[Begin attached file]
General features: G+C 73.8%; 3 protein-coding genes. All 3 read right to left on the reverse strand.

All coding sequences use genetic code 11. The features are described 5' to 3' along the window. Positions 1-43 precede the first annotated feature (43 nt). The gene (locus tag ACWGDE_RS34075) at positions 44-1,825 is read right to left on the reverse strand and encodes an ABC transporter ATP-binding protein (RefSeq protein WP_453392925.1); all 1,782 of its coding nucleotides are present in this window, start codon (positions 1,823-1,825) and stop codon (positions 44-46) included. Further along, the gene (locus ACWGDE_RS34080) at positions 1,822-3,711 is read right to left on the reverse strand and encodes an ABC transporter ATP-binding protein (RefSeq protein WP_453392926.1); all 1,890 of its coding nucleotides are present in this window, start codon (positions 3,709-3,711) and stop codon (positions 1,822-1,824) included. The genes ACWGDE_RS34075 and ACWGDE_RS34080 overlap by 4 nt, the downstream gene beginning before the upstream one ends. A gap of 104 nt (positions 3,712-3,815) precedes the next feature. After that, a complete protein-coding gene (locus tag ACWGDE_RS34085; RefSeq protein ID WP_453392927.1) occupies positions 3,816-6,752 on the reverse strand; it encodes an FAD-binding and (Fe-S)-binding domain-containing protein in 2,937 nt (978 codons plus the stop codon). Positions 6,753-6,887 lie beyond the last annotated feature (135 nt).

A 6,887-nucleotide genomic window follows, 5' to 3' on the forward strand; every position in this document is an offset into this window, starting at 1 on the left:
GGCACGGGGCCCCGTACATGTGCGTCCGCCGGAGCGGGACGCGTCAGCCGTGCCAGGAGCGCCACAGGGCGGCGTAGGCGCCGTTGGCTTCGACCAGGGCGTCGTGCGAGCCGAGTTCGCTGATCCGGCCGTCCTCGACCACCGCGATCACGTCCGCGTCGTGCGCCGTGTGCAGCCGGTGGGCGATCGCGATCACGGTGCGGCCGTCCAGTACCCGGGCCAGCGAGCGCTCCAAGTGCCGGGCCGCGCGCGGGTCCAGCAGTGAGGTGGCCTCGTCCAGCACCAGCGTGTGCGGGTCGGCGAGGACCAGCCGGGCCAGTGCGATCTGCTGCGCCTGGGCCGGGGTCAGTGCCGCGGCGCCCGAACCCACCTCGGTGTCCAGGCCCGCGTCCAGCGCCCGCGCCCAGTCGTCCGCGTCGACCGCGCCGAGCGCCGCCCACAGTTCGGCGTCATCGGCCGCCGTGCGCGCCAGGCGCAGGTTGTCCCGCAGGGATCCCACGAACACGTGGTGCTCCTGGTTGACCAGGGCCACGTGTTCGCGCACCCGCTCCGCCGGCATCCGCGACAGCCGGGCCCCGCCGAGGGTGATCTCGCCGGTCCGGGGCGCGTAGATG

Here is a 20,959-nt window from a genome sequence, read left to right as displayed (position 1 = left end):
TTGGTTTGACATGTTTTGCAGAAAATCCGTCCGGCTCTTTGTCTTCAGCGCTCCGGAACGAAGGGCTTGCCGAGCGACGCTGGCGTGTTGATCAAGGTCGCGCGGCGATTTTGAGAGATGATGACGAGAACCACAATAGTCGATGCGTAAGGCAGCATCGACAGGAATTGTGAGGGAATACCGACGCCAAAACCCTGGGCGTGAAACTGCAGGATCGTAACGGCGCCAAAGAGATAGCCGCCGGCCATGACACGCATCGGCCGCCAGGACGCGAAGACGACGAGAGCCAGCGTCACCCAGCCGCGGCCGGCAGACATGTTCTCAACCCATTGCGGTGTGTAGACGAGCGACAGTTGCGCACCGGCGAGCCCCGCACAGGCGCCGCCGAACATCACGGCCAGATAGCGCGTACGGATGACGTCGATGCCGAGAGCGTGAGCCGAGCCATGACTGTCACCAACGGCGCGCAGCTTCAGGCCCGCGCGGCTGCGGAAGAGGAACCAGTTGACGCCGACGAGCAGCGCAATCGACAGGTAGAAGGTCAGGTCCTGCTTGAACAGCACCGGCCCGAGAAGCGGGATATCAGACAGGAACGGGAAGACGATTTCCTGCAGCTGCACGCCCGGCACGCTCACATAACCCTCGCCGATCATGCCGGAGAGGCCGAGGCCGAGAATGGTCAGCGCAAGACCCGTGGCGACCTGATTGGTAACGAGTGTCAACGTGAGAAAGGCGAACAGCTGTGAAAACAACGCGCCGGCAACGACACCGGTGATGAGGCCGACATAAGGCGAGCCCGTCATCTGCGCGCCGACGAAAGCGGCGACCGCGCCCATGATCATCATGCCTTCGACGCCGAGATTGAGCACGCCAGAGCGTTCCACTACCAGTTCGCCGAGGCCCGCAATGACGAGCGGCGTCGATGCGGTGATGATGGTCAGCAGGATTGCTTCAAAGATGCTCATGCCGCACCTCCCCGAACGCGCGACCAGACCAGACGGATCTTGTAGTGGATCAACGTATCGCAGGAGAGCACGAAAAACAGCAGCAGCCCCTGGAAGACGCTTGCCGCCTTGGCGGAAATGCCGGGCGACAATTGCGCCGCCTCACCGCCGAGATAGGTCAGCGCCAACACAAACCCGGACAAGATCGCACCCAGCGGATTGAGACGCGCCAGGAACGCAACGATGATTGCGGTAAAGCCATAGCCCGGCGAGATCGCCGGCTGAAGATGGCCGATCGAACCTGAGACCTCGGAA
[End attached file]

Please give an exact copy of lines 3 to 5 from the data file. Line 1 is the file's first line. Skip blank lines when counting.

A 6,887-nucleotide genomic window follows, 5' to 3' on the forward strand; every position in this document is an offset into this window, starting at 1 on the left:
GGCACGGGGCCCCGTACATGTGCGTCCGCCGGAGCGGGACGCGTCAGCCGTGCCAGGAGCGCCACAGGGCGGCGTAGGCGCCGTTGGCTTCGACCAGGGCGTCGTGCGAGCCGAGTTCGCTGATCCGGCCGTCCTCGACCACCGCGATCACGTCCGCGTCGTGCGCCGTGTGCAGCCGGTGGGCGATCGCGATCACGGTGCGGCCGTCCAGTACCCGGGCCAGCGAGCGCTCCAAGTGCCGGGCCGCGCGCGGGTCCAGCAGTGAGGTGGCCTCGTCCAGCACCAGCGTGTGCGGGTCGGCGAGGACCAGCCGGGCCAGTGCGATCTGCTGCGCCTGGGCCGGGGTCAGTGCCGCGGCGCCCGAACCCACCTCGGTGTCCAGGCCCGCGTCCAGCGCCCGCGCCCAGTCGTCCGCGTCGACCGCGCCGAGCGCCGCCCACAGTTCGGCGTCATCGGCCGCCGTGCGCGCCAGGCGCAGGTTGTCCCGCAGGGATCCCACGAACACGTGGTGCTCCTGGTTGACCAGGGCCACGTGTTCGCGCACCCGCTCCGCCGGCATCCGCGACAGCCGGGCCCCGCCGAGGGTGATCTCGCCGGTCCGGGGCGCGTAGATG

Here is a 20,959-nt window from a genome sequence, read left to right as displayed (position 1 = left end):